So during the day, while, both R and FR light is received, there is more R so the active form predominates at the end of the day. Then it slowly reverts to the inactive form overnight. A short day plant like hops needs to have a higher level of the active form present first thing in the morning in order to initiate flowering. In this case interupting the night will not hurt the plant. For long night plants like xmas cactus, a couple of minutes of light in the night will cause the phytochrome to be converted to the active form, basically resetting the clock all over again and inhibiting flowering.

That being said, lots of plants are day neutral. You plant them and once they reach a certain age they flower, no matter how long the dark period

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Old 04-02-2008, 06:46 PM   #7
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Sorry, but I don't think pjj2ba has any idea of what he's talking about.

Here's what you have to do: get some old chicken bones and ground up some rhinoceros horn....





Seriously, thanks for the great information!!!

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Old 04-02-2008, 06:53 PM   #8
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Quote:
Originally Posted by pjj2ba
You should have no problems. Hops are a short night plant. Interupting the night cycle is only a problem for long night plants (xmas cactus, poinsettias etc.)

Warning science content!!!!

Flowering is regulated in part by a protein called Phytochrome. It exists in two forms. It is converted between these two forms by red and far-red light. Exposure to red light activates the protein. Far-red light inactivates it. In the dark, the active form will gradually revert to the inactive form. This is what plants measure. Depending on the plant (short vs long night) when the specific ratio of active to inactive is reached, flowering is initiated. This was discovered in the mid 50's with tobacco plants. Before then, photoperiodism was not understood.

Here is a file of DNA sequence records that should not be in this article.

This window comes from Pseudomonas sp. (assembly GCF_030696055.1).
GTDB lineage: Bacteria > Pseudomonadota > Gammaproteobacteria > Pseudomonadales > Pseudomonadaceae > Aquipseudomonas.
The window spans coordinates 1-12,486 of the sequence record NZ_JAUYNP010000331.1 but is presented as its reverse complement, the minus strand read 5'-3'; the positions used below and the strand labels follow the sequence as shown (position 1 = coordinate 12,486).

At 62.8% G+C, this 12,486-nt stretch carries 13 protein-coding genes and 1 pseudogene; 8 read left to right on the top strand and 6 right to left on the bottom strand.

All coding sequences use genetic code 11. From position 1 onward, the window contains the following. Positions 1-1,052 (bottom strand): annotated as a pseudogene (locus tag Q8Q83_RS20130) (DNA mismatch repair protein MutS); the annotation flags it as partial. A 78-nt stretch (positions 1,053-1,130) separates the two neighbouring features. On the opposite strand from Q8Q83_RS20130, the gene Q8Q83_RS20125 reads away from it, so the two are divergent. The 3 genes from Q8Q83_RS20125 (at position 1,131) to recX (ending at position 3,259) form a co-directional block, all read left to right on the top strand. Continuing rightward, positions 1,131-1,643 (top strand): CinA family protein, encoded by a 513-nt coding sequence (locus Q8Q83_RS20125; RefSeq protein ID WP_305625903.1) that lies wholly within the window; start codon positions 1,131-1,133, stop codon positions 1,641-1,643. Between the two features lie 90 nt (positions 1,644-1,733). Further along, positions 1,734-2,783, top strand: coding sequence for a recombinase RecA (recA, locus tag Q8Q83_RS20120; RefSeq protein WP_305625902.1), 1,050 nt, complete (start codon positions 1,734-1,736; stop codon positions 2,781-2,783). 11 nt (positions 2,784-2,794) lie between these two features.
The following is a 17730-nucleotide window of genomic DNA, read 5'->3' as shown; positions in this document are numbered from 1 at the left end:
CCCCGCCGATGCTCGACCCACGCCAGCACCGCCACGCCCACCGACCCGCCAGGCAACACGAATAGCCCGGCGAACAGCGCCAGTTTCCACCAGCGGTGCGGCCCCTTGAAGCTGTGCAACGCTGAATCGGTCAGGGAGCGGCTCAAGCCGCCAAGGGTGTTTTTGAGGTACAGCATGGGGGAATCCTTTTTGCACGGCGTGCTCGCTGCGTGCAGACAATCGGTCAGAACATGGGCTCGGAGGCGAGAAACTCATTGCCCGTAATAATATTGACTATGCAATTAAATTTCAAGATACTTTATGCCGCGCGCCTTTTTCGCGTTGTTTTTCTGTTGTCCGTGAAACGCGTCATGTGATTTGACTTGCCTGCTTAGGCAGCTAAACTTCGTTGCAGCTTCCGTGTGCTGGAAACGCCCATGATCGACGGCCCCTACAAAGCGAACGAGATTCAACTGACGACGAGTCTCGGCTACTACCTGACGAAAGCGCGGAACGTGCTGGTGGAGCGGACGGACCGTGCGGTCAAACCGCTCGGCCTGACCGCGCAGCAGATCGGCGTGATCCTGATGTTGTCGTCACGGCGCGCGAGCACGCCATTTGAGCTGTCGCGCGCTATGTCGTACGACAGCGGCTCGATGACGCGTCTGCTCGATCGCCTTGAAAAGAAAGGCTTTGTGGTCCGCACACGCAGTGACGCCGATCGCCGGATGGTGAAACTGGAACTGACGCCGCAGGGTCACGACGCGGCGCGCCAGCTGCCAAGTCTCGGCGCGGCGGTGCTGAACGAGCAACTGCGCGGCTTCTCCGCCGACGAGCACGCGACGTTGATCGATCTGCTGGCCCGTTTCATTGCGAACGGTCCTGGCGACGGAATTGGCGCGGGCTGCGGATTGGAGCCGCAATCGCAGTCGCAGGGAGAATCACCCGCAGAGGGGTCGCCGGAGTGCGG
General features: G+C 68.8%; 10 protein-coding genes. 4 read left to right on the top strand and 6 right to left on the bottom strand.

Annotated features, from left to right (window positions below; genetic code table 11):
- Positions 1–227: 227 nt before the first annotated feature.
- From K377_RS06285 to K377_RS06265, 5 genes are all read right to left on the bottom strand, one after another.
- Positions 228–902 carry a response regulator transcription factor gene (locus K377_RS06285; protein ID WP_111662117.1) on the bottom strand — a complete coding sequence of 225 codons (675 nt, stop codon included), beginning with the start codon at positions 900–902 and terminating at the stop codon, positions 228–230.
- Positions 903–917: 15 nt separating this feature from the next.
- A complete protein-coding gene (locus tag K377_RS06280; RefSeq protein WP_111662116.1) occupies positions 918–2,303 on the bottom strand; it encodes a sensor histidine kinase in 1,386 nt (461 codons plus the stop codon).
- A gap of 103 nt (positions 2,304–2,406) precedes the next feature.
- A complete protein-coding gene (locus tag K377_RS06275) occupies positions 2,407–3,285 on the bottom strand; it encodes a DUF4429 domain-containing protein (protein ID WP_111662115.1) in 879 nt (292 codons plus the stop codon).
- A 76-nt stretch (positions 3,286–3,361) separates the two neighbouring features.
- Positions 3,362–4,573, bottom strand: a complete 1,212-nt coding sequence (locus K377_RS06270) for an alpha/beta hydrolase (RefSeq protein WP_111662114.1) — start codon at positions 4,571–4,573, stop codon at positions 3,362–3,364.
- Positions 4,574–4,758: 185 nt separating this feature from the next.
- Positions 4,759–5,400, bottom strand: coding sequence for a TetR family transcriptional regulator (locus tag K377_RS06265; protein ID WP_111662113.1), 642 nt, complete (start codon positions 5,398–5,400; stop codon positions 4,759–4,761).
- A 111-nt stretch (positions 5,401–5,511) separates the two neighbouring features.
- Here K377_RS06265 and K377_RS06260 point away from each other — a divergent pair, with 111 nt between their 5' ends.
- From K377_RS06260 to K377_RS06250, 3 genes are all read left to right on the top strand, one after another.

So during the day, while, both R and FR light is received, there is more R so the active form predominates at the end of the day. Then it slowly reverts to the inactive form overnight. A short day plant like hops needs to have a higher level of the active form present first thing in the morning in order to initiate flowering. In this case interupting the night will not hurt the plant. For long night plants like xmas cactus, a couple of minutes of light in the night will cause the phytochrome to be converted to the active form, basically resetting the clock all over again and inhibiting flowering.

That being said, lots of plants are day neutral. You plant them and once they reach a certain age they flower, no matter how long the dark period
You just made that all up, didn't you!?

Seriously though, great info.
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Old 04-02-2008, 06:54 PM   #9
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I'm going with them in the driveway. If they don't flower this year, I'll haul them rhizomes out in the country next year.

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Old 04-02-2008, 08:57 PM   #10
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Quote:
Originally Posted by Sir Humpsalot
Sorry, but I don't think pjj2ba has any idea of what he's talking about.

Here's what you have to do: get some old chicken bones and ground up some rhinoceros horn....
No, No, No, not rhino horn, man horn, and it works better with duck bones. And of course it is always better with scantily clad women dancing around. That never hurts.

Philip J.